On October 30, 1985, Police Chief Lesser and Township Manager VanSchaick interviewed plaintiff about the events of October 25, 1985. Plaintiff first said that he had no memory of the evening, but then admitted that he may have taken a break at home for forty-five minutes to one hour without radioing in as required. Plaintiff also stated that the reason he had radioed a business check at 6:19 a.m. was because he had forgotten to call the check in when he had conducted it earlier in his shift. Manager VanSchaick and Chief Lesser believed plaintiff was untruthful in his account of the incident. After reviewing the plaintiff's service record, Manager VanSchaick discharged plaintiff on November 1, 1985, citing as the reasons for his removal neglect of an official duty, violation of an official duty, disobedience of orders, conduct unbecoming of a police officer, and insubordination.

 Pursuant to the amended Police Tenure Act, 53 P.S. § 811 et seq. (1974), plaintiff demanded a public hearing to review his removal. The Township Board of Supervisors, sitting without the mayor and vice mayor, who disqualified themselves, held a series of public hearings. As its first action, the Board denied plaintiff's request that one of the remaining supervisors, Mr. William Danyluk, disqualify himself because of his bias against plaintiff. During the hearings, counsel for both plaintiff and the township created a voluminous record detailing the incident at issue, plaintiff's record, and plaintiff's explanation of his conduct. On December 19, 1985, the Board of Supervisors unanimously sustained Manager VanSchaick's removal of plaintiff as a police officer, finding that plaintiff had engaged in the improper conduct outlined in the Manager's removal letter.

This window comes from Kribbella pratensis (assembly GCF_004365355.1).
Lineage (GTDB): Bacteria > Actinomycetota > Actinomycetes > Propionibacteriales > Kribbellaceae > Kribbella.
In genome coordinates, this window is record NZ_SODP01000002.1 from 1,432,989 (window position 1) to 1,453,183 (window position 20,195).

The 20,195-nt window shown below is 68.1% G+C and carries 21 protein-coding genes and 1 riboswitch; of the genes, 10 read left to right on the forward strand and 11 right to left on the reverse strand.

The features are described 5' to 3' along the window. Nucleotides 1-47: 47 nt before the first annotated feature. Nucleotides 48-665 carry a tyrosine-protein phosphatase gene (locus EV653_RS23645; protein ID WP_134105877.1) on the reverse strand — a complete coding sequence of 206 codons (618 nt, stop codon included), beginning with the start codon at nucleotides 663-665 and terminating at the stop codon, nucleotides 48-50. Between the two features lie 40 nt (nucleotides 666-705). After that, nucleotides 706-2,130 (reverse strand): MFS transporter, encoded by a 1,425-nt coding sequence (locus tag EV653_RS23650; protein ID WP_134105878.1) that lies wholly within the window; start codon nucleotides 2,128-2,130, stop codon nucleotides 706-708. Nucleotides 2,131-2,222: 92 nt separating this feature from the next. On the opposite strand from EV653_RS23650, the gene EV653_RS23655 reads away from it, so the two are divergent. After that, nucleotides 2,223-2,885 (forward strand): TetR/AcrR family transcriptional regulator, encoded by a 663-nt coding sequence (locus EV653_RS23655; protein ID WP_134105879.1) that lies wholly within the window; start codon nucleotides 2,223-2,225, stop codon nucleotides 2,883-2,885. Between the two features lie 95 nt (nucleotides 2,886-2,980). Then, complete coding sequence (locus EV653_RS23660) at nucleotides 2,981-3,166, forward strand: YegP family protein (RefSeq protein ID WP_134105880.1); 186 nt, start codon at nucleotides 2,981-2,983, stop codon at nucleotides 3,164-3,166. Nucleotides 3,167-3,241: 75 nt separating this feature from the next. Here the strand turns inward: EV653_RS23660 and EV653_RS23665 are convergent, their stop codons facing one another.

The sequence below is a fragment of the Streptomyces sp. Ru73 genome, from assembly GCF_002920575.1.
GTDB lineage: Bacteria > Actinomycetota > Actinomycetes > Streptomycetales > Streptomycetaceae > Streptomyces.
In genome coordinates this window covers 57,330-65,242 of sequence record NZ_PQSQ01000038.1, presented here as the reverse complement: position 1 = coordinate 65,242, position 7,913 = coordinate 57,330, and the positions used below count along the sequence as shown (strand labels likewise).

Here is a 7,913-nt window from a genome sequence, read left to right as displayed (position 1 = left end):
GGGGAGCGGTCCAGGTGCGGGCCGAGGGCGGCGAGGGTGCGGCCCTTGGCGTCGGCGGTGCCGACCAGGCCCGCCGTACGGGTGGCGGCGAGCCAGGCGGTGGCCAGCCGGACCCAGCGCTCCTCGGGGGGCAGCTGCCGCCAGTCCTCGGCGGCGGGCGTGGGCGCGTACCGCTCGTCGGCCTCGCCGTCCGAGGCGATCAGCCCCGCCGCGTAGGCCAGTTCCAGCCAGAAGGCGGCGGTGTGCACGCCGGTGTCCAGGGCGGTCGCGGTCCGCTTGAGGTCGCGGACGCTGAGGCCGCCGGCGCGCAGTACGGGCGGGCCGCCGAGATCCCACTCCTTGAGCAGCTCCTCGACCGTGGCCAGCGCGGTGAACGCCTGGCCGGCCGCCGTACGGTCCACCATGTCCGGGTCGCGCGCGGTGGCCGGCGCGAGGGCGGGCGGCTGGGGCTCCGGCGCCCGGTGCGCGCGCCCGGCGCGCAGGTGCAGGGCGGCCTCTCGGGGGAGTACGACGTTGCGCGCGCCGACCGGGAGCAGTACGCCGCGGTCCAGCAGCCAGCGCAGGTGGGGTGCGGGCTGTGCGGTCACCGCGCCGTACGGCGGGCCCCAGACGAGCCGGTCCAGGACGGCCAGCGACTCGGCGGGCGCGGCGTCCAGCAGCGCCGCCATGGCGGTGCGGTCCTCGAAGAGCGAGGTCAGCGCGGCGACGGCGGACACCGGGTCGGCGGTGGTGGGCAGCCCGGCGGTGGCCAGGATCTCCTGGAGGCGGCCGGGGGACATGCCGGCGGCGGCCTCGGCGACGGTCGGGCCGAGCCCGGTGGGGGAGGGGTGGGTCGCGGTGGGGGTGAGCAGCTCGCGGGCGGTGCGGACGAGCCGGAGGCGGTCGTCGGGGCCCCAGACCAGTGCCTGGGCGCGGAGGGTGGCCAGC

Plaintiff filed a timely appeal to the Northampton County Court of Common Pleas but waived his right to a de novo hearing. After reviewing the hearing record, the court affirmed the Board of Supervisors' decision holding that the "decision of the Board . . . and the manner in which they reached it was both fair and reasonable." Gregory v. Lower Saucon Township, Northampton , (No. 1986-C-455, filed June 18, 1986). No appeal was taken from this decision, and on September 13, 1986, plaintiff filed this action seeking damages for alleged violations of his constitutional rights.

 II. Discussion

 A. Political Firing

 Plaintiff alleges that he was dismissed because of his long-standing political opposition to the defendants. Clearly, first amendment rights of nonpolicymaking employees like plaintiff are violated if political affiliation is a substantial or motivating factor in their discharge. Laskaris v. Thornburgh, 733 F.2d 260, 265 (3d Cir.), cert. denied, 469 U.S. 886, 105 S. Ct. 260, 83 L. Ed. 2d 196 (1984). See Branti v. Finkel, 445 U.S. 507, 63 L. Ed. 2d 574, 100 S. Ct. 1287 (1980); Elrod v. Burns, 427 U.S. 347, 49 L. Ed. 2d 547, ...